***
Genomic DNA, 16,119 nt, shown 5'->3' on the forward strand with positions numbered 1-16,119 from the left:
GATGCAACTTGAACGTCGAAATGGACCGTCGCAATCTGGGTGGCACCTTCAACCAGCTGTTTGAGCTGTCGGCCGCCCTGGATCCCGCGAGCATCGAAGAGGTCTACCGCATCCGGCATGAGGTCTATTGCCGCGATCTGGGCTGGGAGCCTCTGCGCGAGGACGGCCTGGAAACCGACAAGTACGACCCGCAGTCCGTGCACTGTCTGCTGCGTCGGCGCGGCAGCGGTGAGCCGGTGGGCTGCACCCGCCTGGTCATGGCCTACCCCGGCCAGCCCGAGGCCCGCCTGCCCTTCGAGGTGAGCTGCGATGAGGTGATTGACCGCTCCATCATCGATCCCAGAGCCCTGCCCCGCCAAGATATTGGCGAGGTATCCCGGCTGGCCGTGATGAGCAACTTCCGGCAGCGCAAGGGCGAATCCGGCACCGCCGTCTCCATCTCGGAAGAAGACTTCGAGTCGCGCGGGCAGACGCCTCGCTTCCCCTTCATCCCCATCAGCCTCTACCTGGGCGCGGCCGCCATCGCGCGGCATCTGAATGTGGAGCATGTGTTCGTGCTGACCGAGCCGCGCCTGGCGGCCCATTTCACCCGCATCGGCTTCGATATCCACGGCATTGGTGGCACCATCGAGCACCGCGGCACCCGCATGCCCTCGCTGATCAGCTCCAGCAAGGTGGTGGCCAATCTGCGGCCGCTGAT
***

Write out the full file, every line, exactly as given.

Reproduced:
Genomic DNA, 16,119 nt, shown 5'->3' on the forward strand with positions numbered 1-16,119 from the left:
GATGCAACTTGAACGTCGAAATGGACCGTCGCAATCTGGGTGGCACCTTCAACCAGCTGTTTGAGCTGTCGGCCGCCCTGGATCCCGCGAGCATCGAAGAGGTCTACCGCATCCGGCATGAGGTCTATTGCCGCGATCTGGGCTGGGAGCCTCTGCGCGAGGACGGCCTGGAAACCGACAAGTACGACCCGCAGTCCGTGCACTGTCTGCTGCGTCGGCGCGGCAGCGGTGAGCCGGTGGGCTGCACCCGCCTGGTCATGGCCTACCCCGGCCAGCCCGAGGCCCGCCTGCCCTTCGAGGTGAGCTGCGATGAGGTGATTGACCGCTCCATCATCGATCCCAGAGCCCTGCCCCGCCAAGATATTGGCGAGGTATCCCGGCTGGCCGTGATGAGCAACTTCCGGCAGCGCAAGGGCGAATCCGGCACCGCCGTCTCCATCTCGGAAGAAGACTTCGAGTCGCGCGGGCAGACGCCTCGCTTCCCCTTCATCCCCATCAGCCTCTACCTGGGCGCGGCCGCCATCGCGCGGCATCTGAATGTGGAGCATGTGTTCGTGCTGACCGAGCCGCGCCTGGCGGCCCATTTCACCCGCATCGGCTTCGATATCCACGGCATTGGTGGCACCATCGAGCACCGCGGCACCCGCATGCCCTCGCTGATCAGCTCCAGCAAGGTGGTGGCCAATCTGCGGCCGCTGAT